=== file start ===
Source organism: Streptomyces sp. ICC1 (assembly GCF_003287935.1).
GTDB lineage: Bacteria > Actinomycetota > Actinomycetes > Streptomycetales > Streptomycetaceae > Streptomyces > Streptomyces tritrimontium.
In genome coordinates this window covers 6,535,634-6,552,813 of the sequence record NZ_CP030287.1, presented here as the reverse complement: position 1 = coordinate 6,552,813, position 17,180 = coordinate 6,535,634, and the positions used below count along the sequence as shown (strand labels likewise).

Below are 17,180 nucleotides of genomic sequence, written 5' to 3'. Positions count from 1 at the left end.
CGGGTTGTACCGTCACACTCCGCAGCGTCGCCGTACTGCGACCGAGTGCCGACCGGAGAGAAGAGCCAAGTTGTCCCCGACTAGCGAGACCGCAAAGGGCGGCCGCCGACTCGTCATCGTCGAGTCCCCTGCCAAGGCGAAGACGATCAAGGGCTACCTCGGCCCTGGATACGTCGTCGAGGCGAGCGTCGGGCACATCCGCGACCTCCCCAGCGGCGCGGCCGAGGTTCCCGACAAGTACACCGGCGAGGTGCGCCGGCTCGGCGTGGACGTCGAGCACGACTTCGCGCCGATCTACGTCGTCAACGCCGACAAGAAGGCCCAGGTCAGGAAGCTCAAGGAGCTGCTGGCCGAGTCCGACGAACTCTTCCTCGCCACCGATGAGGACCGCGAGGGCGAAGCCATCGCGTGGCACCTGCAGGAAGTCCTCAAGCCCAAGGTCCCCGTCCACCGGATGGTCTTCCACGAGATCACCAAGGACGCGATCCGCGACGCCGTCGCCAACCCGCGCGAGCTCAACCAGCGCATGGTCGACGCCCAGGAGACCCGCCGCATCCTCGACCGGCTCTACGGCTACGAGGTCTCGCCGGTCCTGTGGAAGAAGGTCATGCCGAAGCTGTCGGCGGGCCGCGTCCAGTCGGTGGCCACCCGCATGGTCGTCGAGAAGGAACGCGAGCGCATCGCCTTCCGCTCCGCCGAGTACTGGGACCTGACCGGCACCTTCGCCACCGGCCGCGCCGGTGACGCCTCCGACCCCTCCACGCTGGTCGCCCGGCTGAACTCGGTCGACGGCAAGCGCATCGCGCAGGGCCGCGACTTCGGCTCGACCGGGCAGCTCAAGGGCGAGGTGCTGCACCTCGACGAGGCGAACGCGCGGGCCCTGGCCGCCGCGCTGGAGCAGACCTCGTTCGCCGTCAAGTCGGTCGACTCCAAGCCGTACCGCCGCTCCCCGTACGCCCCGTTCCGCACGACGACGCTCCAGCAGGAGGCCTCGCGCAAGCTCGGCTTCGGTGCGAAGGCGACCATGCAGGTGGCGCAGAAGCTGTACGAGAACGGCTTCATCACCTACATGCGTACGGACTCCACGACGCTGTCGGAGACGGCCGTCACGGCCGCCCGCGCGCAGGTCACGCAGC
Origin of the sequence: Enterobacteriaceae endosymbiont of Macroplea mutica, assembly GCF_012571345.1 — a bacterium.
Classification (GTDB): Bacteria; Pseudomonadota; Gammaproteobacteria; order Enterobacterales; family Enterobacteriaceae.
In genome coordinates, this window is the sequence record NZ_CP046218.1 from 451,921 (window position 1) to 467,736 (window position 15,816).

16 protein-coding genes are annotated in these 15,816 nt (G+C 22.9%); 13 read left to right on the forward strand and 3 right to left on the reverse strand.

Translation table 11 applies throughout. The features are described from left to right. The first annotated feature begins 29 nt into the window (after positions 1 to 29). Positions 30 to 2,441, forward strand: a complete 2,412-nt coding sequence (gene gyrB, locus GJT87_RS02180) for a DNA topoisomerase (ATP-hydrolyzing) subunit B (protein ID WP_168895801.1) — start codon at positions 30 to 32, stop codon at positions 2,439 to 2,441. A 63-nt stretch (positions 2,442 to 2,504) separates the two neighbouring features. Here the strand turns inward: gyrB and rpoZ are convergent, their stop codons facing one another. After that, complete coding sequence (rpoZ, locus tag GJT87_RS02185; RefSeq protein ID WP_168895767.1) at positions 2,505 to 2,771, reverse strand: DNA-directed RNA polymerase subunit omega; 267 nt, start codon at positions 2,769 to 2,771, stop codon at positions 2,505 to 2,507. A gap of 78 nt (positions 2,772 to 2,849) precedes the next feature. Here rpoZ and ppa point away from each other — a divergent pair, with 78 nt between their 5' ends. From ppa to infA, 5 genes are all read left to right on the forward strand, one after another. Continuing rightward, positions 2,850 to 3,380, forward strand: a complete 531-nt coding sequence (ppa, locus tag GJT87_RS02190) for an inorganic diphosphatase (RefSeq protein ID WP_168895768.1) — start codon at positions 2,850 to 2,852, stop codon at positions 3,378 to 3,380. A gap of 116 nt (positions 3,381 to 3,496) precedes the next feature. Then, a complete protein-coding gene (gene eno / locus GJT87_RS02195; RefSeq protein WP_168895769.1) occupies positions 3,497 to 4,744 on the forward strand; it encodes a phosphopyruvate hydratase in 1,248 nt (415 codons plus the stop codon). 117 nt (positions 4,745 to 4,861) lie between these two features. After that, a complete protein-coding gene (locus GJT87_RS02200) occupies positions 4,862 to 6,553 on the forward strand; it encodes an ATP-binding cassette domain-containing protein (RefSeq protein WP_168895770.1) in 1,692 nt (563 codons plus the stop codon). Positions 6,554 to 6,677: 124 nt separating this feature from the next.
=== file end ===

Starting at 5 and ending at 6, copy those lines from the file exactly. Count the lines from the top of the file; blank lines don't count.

CGGGTTGTACCGTCACACTCCGCAGCGTCGCCGTACTGCGACCGAGTGCCGACCGGAGAGAAGAGCCAAGTTGTCCCCGACTAGCGAGACCGCAAAGGGCGGCCGCCGACTCGTCATCGTCGAGTCCCCTGCCAAGGCGAAGACGATCAAGGGCTACCTCGGCCCTGGATACGTCGTCGAGGCGAGCGTCGGGCACATCCGCGACCTCCCCAGCGGCGCGGCCGAGGTTCCCGACAAGTACACCGGCGAGGTGCGCCGGCTCGGCGTGGACGTCGAGCACGACTTCGCGCCGATCTACGTCGTCAACGCCGACAAGAAGGCCCAGGTCAGGAAGCTCAAGGAGCTGCTGGCCGAGTCCGACGAACTCTTCCTCGCCACCGATGAGGACCGCGAGGGCGAAGCCATCGCGTGGCACCTGCAGGAAGTCCTCAAGCCCAAGGTCCCCGTCCACCGGATGGTCTTCCACGAGATCACCAAGGACGCGATCCGCGACGCCGTCGCCAACCCGCGCGAGCTCAACCAGCGCATGGTCGACGCCCAGGAGACCCGCCGCATCCTCGACCGGCTCTACGGCTACGAGGTCTCGCCGGTCCTGTGGAAGAAGGTCATGCCGAAGCTGTCGGCGGGCCGCGTCCAGTCGGTGGCCACCCGCATGGTCGTCGAGAAGGAACGCGAGCGCATCGCCTTCCGCTCCGCCGAGTACTGGGACCTGACCGGCACCTTCGCCACCGGCCGCGCCGGTGACGCCTCCGACCCCTCCACGCTGGTCGCCCGGCTGAACTCGGTCGACGGCAAGCGCATCGCGCAGGGCCGCGACTTCGGCTCGACCGGGCAGCTCAAGGGCGAGGTGCTGCACCTCGACGAGGCGAACGCGCGGGCCCTGGCCGCCGCGCTGGAGCAGACCTCGTTCGCCGTCAAGTCGGTCGACTCCAAGCCGTACCGCCGCTCCCCGTACGCCCCGTTCCGCACGACGACGCTCCAGCAGGAGGCCTCGCGCAAGCTCGGCTTCGGTGCGAAGGCGACCATGCAGGTGGCGCAGAAGCTGTACGAGAACGGCTTCATCACCTACATGCGTACGGACTCCACGACGCTGTCGGAGACGGCCGTCACGGCCGCCCGCGCGCAGGTCACGCAGC
Origin of the sequence: Enterobacteriaceae endosymbiont of Macroplea mutica, assembly GCF_012571345.1 — a bacterium.